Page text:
Friday 24 May 2019

Eddie Cunningham: 'What will it take to curb this phone at the wheel madness?'

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Texting at the wheel. Photo posed.
Texting at the wheel. Photo posed.
Eddie Cunningham

Eddie Cunningham

So there has been a 24pc increase in the number of detections of drivers phoning at the wheel (see RSA results elsewhere) in the opening few months of 2019.

What exactly does that mean?

On the face of it the figures suggest we have gone even madder than had previously been thought.

But if you stop and think a moment I suggest there could be at least one other factor behind the startling figures.

I'll pose it in the form of a question. Has there been more garda activity over the past few months than was the case for the corresponding period in 2018?

I suspect there has been.

Of course, I am going purely on anecdotal evidence.

But from what I see every week on my drives around the country, I think there has been more of a consistent clampdown.

Obviously that means (again my personal opinion) they're have been more detections.

How could we be surprised?

People were, and are, flouting the law at a rate of abandon that beggars belief.

Every week I have to resist the temptation, somewhere in this supplement, of reporting on more flagrant breaches of the law on phones at the wheel. I usually resist because I don't want repetition to morph into utter boredom.

But seeing those figures from the RSA, I couldn't resist.

And I know what I say makes damn all difference. The resources of RSA and gardai appear to have little or no effect so who is going to listen to a ranting Offaly man?

What do we (as a society) do? We have warnings, penalty-point threats, all sorts of campaigns, statistics proving use of a phone at the wheel is much more likely to result in an accident; yet we appear to disregard them.

Of course, there will always be the hardcore offenders. But you would expect their numbers to be relatively small and, hopefully, diminishing by now.

The hard question is: do we need more draconian measures to curb this madness? Just how severe do we need punishments to be before people take them seriously and act accordingly?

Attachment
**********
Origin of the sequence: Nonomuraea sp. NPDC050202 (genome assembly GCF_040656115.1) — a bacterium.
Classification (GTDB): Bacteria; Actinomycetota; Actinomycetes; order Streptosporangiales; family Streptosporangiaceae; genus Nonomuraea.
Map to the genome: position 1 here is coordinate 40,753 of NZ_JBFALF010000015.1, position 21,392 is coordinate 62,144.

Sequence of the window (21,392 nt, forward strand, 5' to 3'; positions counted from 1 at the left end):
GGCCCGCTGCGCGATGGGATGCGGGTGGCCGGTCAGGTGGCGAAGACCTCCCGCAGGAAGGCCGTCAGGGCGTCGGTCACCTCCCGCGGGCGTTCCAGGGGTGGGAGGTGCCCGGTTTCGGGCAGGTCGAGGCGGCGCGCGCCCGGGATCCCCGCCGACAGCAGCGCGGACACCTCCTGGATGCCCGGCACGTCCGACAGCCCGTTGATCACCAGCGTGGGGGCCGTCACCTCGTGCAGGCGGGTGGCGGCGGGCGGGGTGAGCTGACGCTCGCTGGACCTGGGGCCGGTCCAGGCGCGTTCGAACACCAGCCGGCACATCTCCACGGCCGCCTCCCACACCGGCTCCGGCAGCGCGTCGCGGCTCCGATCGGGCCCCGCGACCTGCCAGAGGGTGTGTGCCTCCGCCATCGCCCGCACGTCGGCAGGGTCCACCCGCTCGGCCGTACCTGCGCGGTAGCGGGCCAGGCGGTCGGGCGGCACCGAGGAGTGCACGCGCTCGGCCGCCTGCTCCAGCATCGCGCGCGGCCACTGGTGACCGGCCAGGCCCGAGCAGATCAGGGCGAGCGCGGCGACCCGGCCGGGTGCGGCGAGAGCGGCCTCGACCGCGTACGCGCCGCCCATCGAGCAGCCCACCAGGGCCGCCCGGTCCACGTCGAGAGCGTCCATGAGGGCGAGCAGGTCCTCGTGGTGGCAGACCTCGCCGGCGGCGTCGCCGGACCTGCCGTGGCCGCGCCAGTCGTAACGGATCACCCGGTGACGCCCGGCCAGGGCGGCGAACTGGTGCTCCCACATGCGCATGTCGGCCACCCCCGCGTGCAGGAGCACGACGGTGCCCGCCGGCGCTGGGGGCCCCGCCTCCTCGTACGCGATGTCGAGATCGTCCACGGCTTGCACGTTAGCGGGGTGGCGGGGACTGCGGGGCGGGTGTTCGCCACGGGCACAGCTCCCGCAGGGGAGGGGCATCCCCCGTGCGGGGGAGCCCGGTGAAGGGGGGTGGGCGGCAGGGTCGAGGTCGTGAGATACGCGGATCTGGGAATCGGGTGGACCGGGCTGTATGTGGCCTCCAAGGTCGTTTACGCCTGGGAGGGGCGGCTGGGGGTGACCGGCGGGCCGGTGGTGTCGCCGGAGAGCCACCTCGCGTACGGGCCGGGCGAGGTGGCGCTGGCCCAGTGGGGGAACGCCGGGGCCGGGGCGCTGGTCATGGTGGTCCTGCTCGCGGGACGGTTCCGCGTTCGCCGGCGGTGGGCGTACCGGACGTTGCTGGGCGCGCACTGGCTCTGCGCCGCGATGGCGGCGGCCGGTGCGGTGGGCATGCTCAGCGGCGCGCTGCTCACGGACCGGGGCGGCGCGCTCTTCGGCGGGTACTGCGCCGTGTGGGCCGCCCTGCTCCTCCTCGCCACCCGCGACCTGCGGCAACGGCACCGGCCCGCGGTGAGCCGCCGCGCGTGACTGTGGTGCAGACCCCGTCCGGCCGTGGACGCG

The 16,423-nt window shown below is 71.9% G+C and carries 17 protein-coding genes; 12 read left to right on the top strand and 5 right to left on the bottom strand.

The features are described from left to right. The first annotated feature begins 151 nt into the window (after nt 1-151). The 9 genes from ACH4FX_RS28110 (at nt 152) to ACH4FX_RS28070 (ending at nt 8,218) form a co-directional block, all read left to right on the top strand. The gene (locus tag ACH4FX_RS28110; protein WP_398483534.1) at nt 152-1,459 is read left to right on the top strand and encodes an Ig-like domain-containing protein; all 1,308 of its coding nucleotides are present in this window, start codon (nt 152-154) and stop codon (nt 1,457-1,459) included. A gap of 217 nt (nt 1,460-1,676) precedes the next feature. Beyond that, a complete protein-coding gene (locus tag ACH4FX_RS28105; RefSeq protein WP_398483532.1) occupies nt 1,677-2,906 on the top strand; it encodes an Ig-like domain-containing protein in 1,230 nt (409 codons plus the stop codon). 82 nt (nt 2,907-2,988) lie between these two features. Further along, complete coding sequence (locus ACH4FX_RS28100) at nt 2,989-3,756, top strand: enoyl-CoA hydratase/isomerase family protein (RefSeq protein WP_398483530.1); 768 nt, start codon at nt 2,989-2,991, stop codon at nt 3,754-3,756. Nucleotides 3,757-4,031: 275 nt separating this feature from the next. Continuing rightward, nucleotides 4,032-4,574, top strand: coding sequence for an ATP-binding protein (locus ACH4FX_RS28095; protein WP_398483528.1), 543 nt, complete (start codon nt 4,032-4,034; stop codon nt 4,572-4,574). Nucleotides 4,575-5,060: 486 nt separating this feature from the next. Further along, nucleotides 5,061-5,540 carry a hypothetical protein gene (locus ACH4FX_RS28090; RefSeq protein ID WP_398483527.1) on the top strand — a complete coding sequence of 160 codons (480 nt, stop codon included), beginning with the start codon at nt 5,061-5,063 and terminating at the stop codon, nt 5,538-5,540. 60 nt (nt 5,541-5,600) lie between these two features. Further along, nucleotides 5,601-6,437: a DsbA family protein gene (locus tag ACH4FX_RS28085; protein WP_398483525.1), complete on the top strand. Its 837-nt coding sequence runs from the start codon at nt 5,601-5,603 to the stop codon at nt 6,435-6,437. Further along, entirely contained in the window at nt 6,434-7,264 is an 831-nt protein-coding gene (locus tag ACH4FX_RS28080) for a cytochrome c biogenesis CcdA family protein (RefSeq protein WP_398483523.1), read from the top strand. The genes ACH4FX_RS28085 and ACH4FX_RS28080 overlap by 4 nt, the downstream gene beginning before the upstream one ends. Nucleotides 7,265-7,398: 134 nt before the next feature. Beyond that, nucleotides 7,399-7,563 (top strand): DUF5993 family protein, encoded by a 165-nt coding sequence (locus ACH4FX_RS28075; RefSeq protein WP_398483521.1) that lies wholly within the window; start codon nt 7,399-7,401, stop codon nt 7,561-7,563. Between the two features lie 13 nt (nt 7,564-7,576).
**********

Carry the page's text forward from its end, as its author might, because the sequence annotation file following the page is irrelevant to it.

Surely to God we're not talking about cars being seized are we? Or are we?

Would such a punishment fit the crime do you think?

I think it's OTT. What do you think?

ecunningham@independent.ie

* It's all a bit Wild West this week, I'm afraid, with the AA's recent survey showing nearly one-in-eight motorists admitted to speeding within the previous seven days.

In response to a survey of more than 3,000 motorists, 12.13pc admitted they had broken the speed limit on at least one occasion in the week prior to the survey.

A further 12.72pc admitted breaking the limit over the previous month. Put them all together and, the AA says, you get a total of one-in-four motorists who offended.

More men (15.18pc) admitted to breaking the limit compared with 8.37pc of women.

* Diesel is not quite on the way out yet, new SEAT-commissioned research suggests. Allowing for the fact the brand has a major vested interest in the genre, it is still worth noting that 50pc of potential Irish buyers would choose a diesel car compared with 32pc for petrol.

Motorists would prefer to change their car every three years, the survey also found.

And a key reason for changing is the need for a larger model to meet the needs of a growing family. More than half the households have two cars.

Indo Motoring

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